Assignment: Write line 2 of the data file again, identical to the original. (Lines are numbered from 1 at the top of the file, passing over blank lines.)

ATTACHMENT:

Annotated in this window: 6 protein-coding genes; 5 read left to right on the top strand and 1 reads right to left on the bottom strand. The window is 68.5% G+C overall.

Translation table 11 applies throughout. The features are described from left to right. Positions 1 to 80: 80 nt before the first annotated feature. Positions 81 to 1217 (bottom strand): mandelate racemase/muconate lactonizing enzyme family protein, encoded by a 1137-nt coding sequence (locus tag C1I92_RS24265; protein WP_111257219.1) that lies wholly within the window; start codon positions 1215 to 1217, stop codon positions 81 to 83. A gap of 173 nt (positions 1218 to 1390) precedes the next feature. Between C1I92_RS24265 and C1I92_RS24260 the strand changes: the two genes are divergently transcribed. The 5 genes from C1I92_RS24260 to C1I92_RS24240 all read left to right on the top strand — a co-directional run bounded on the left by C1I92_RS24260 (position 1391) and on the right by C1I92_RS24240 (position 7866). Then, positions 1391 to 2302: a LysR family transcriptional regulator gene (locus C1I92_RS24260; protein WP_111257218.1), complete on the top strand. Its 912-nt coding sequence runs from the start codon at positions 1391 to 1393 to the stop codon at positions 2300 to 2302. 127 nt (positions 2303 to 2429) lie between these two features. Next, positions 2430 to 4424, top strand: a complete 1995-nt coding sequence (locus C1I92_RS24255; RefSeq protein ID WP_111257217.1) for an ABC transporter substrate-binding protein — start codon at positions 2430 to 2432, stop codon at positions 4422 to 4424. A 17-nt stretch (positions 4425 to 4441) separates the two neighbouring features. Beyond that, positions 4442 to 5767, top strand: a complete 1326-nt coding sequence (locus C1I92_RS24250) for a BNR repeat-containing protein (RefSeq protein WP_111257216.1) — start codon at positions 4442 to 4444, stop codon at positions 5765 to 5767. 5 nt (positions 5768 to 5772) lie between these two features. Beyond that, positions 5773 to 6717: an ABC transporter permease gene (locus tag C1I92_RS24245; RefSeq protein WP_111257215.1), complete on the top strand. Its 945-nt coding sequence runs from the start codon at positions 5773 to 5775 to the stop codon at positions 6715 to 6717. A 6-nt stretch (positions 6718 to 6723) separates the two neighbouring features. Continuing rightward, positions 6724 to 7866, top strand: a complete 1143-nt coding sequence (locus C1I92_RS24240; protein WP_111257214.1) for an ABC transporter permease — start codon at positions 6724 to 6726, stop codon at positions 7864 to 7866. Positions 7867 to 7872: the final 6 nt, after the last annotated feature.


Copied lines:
Translation table 11 applies throughout. The features are described from left to right. Positions 1 to 80: 80 nt before the first annotated feature. Positions 81 to 1217 (bottom strand): mandelate racemase/muconate lactonizing enzyme family protein, encoded by a 1137-nt coding sequence (locus tag C1I92_RS24265; protein WP_111257219.1) that lies wholly within the window; start codon positions 1215 to 1217, stop codon positions 81 to 83. A gap of 173 nt (positions 1218 to 1390) precedes the next feature. Between C1I92_RS24265 and C1I92_RS24260 the strand changes: the two genes are divergently transcribed. The 5 genes from C1I92_RS24260 to C1I92_RS24240 all read left to right on the top strand — a co-directional run bounded on the left by C1I92_RS24260 (position 1391) and on the right by C1I92_RS24240 (position 7866). Then, positions 1391 to 2302: a LysR family transcriptional regulator gene (locus C1I92_RS24260; protein WP_111257218.1), complete on the top strand. Its 912-nt coding sequence runs from the start codon at positions 1391 to 1393 to the stop codon at positions 2300 to 2302. 127 nt (positions 2303 to 2429) lie between these two features. Next, positions 2430 to 4424, top strand: a complete 1995-nt coding sequence (locus C1I92_RS24255; RefSeq protein ID WP_111257217.1) for an ABC transporter substrate-binding protein — start codon at positions 2430 to 2432, stop codon at positions 4422 to 4424. A 17-nt stretch (positions 4425 to 4441) separates the two neighbouring features. Beyond that, positions 4442 to 5767, top strand: a complete 1326-nt coding sequence (locus C1I92_RS24250) for a BNR repeat-containing protein (RefSeq protein WP_111257216.1) — start codon at positions 4442 to 4444, stop codon at positions 5765 to 5767. 5 nt (positions 5768 to 5772) lie between these two features. Beyond that, positions 5773 to 6717: an ABC transporter permease gene (locus tag C1I92_RS24245; RefSeq protein WP_111257215.1), complete on the top strand. Its 945-nt coding sequence runs from the start codon at positions 5773 to 5775 to the stop codon at positions 6715 to 6717. A 6-nt stretch (positions 6718 to 6723) separates the two neighbouring features. Continuing rightward, positions 6724 to 7866, top strand: a complete 1143-nt coding sequence (locus C1I92_RS24240; protein WP_111257214.1) for an ABC transporter permease — start codon at positions 6724 to 6726, stop codon at positions 7864 to 7866. Positions 7867 to 7872: the final 6 nt, after the last annotated feature.